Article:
Hebrew is the language in which a large part of the Torah (sacred book of the Jews) and Hebrew Bible is written. It therefore comes as no surprise that Hebrew, a Canaanite language with origins dating back to more than 3000 years, is considered to be the Lashon Hakodesh or the Holy Language of the Jews. Despite suffering a decline sometime around 300 CE, the usage of Hebrew picked up in the 19th century. In the years that followed, a modernized version of the original Hebrew evolved and went on to become the official language of the State of Israel.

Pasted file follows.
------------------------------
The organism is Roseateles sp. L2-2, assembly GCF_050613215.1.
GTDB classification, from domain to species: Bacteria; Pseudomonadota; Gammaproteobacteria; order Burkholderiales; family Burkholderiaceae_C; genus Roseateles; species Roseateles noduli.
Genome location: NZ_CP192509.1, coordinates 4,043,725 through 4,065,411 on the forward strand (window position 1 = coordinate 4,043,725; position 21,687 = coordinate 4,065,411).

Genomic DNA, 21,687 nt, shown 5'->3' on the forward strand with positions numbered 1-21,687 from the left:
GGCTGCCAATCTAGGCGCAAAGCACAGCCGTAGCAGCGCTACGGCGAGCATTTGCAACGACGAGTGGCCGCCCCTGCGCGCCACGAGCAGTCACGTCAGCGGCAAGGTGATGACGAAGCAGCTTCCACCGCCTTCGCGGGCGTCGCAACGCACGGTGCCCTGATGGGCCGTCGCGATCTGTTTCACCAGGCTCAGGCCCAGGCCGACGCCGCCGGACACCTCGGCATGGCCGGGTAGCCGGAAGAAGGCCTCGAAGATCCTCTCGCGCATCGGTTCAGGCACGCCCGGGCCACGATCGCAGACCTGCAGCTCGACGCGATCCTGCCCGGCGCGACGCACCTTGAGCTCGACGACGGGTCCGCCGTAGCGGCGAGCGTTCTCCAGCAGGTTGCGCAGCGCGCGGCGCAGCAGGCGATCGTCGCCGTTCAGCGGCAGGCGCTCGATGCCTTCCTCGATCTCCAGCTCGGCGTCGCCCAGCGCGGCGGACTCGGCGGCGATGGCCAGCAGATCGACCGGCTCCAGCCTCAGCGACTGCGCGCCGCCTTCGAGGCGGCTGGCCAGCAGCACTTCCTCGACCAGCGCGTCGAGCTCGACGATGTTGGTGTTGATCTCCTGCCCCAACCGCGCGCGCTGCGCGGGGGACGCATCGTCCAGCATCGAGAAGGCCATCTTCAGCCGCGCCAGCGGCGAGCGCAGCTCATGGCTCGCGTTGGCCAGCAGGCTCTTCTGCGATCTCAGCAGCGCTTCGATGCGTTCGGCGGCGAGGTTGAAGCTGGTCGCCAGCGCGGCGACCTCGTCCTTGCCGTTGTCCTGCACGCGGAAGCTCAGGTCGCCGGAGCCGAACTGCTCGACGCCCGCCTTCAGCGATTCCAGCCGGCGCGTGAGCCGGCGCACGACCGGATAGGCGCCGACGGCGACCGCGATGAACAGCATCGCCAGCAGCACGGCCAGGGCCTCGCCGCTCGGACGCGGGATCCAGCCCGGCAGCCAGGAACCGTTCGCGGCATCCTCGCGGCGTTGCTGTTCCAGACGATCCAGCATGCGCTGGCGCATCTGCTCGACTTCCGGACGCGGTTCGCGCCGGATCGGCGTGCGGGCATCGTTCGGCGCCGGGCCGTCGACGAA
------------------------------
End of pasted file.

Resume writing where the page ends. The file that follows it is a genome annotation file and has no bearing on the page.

As with the rest of their community across the world, the Jews of Kerala also use Hebrew to conduct religious ceremonies. Several shops in Jew town and even the tombstones in Jewish cemeteries contain inscriptions in Hebrew. But for conducting their everyday transactions the nativized Jews developed a new dialect of Malayalam, the language of their adopted land, which came to be known as Judeo-Malayalam or Jewish Malayalam. The Jews of Kerala, especially women (even though in orthodox Jewish communities women are prohibited from singing in public), composed folk songs and prayers in this dialect and used to sing them during festivals or events marking rites of passage. It is spoken by only a few dozen Jews around the world today. Therefore, there are only limited studies conducted on this dialect. Interestingly though, the Cochin Jews settled in Israel are slowly reviving the tradition of singing the Judeo-Malayalam songs in a bid to preserve their rich cultural heritage.